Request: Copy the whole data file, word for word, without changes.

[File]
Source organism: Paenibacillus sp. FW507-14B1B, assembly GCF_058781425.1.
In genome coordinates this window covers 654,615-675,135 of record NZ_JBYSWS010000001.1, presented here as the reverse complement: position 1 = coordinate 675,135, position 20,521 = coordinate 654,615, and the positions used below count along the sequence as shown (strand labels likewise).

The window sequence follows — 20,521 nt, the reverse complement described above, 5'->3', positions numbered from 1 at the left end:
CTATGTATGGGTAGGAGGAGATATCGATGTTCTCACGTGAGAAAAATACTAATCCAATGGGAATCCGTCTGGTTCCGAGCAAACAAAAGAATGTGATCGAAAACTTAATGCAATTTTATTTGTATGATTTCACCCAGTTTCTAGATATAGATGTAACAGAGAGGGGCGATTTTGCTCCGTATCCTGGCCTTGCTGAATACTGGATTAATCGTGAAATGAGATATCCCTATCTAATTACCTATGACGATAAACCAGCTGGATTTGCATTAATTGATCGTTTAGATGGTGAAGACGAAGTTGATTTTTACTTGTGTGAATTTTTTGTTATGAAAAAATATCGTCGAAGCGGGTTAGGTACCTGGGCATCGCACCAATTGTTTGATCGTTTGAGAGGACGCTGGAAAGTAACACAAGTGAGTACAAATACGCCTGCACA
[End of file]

Source organism: Paenibacillus sp. FW507-14B1B, assembly GCF_058781425.1.
In genome coordinates this window covers 654,615-675,135 of record NZ_JBYSWS010000001.1, presented here as the reverse complement: position 1 = coordinate 675,135, position 20,521 = coordinate 654,615, and the positions used below count along the sequence as shown (strand labels likewise).

The window sequence follows — 20,521 nt, the reverse complement described above, 5'->3', positions numbered from 1 at the left end:
CTATGTATGGGTAGGAGGAGATATCGATGTTCTCACGTGAGAAAAATACTAATCCAATGGGAATCCGTCTGGTTCCGAGCAAACAAAAGAATGTGATCGAAAACTTAATGCAATTTTATTTGTATGATTTCACCCAGTTTCTAGATATAGATGTAACAGAGAGGGGCGATTTTGCTCCGTATCCTGGCCTTGCTGAATACTGGATTAATCGTGAAATGAGATATCCCTATCTAATTACCTATGACGATAAACCAGCTGGATTTGCATTAATTGATCGTTTAGATGGTGAAGACGAAGTTGATTTTTACTTGTGTGAATTTTTTGTTATGAAAAAATATCGTCGAAGCGGGTTAGGTACCTGGGCATCGCACCAATTGTTTGATCGTTTGAGAGGACGCTGGAAAGTAACACAAGTGAGTACAAATACGCCTGCACA